- Wege zur Pfründe. Die Besetzung der Magdeburger Domkanonikate zwischen ordenlicher Kollatur und päpstlicher Provision 1295-1464
In recent decades the old interest in the personal composition of the cathedral chapters has again acquired impetus in German research. Well known are the monographs on foundations in the series Germania Sacra, which combine constitutional and social history with a catalogue of persons. Newer initiatives, on the other hand, inquire into the regional and broader personal networks and into the mechanisms of the awarding of benefices. Willich's work is based on the vitae of 262 canons in Magdeburg who can be identified between 1295 and 1464 (listed on pages 541–549); the vitae can be reconstructed only with difficulty because of the lack of central sources (such as matriculations of canons, official records of chapters, statute books, and anniversary obits). The author can build on the two volumes at Magdeburg that Gottfried Wentz and Berent Schwineköper composed for Germania Sacra. He exploited the Vatican sources beyond the Repertorium Germanicum, which extends to about 1475. He has taken into consideration the foundation elite, that is, the approximately twenty canonici capitulares and the nine domicelli pueriles with lesser prebends, who were candidates for capitular positions. The canonici electi, on the other hand, had no prebends at their disposal but moved to minor benefices in [End Page 276] a manner staggered according to the dates of their elections. The cathedral dignitaries (provost and dean) and various provostries in Magdeburg, Bibra, Engern, and other places were especially desired. The failure of canons to reside in their proper places and their unwillingness to receive the higher orders were much-lamented problems. To improve the liturgy and pastoral care at the cathedral several canonries for priests and preachers were established. Relationship with the canons who already held benefices was indispensable for those waiting to be promoted.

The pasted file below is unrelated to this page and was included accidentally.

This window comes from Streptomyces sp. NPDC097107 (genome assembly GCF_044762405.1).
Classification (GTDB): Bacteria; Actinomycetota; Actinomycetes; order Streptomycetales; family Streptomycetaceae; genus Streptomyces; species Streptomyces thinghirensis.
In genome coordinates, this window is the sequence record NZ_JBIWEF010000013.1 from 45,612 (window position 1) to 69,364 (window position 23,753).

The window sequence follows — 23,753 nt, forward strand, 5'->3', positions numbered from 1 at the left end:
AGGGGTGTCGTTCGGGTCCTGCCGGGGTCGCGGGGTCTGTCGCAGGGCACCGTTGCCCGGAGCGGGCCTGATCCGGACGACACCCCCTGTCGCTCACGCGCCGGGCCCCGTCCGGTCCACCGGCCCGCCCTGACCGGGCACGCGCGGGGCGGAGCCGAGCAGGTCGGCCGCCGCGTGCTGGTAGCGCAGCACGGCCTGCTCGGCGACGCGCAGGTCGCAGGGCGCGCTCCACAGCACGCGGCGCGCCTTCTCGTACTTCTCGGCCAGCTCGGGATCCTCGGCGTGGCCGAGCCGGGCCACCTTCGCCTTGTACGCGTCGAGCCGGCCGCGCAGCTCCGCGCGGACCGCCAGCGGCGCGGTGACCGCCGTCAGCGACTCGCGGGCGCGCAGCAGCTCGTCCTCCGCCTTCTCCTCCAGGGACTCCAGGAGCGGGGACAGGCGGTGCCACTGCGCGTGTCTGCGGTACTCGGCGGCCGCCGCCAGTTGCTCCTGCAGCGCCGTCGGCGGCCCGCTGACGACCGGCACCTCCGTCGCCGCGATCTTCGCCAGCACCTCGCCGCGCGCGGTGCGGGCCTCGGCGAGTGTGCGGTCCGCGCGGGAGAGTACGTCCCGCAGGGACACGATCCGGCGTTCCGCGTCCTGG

To illustrate the success rate of papal provisions and to show the significance of the interconnection of the canons among themselves Willich chooses the method of diachronic comparisons in three periods, viz., 1295–1361–1403–1464. In this way he demonstrates that the number of papal provisions increased sharply around 1350; a third of the holders of papal expectatives were successful. Around 1300 the members of the local higher nobility enjoyed priority in gaining admission to the chapters. When the son of the Landgrave of Hesse, Otto, became bishop of Magdeburg in 1325, clergy from the Hessian clientele entered the chapter; now princely patronage was decisive for admission. In the second half of the fourteenth century the higher nobility's share shrank in comparison with the growing share of the lower nobility and the bourgeoisie. The burghers' share rose in the third period (1403–1464) by 37% (previously it had been 6.5% and 26.5% respectively). This tendency toward mixing was conditioned by the increasing share of the canons who had been provided by the pope. Among them many jurists got a chance. The statute of exclusivity of 1458 served not so much the interests of the higher nobility as those of the lower nobility against the educated bourgeois. The importance of attending a university (prescribed from 1440 on) increased steadily from the middle of the fourteenth century; in the third period it reached 71%. Theologians with degrees, however, were the exception. As far as the clientele relationships are concerned, the meager presence of imperial protégés stands out; only Emperor Charles IV, of Bohemia, was successful in this regard. Little interconnection existed with the Saxon Wettiner; more successful were the Hohenzoller as margraves of neighboring Brandenburg. It was only from the Great Schism of 1378 on (until the beginning of the pontificate of Eugene IV) that curialists or papal collectors in the Empire got a chance in Magdeburg.
As a conclusion it can be established that in the fourteenth century the importance of relationship shifted to patronage, origin from the same...